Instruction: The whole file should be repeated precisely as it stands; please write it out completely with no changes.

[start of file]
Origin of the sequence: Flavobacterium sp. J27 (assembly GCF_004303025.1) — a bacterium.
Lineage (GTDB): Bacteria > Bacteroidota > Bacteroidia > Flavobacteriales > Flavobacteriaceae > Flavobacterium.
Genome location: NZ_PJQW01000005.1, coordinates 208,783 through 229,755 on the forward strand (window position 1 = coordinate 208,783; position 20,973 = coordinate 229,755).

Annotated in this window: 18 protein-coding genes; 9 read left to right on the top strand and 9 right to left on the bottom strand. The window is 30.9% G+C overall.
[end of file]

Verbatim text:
Origin of the sequence: Flavobacterium sp. J27 (assembly GCF_004303025.1) — a bacterium.
Lineage (GTDB): Bacteria > Bacteroidota > Bacteroidia > Flavobacteriales > Flavobacteriaceae > Flavobacterium.
Genome location: NZ_PJQW01000005.1, coordinates 208,783 through 229,755 on the forward strand (window position 1 = coordinate 208,783; position 20,973 = coordinate 229,755).

Annotated in this window: 18 protein-coding genes; 9 read left to right on the top strand and 9 right to left on the bottom strand. The window is 30.9% G+C overall.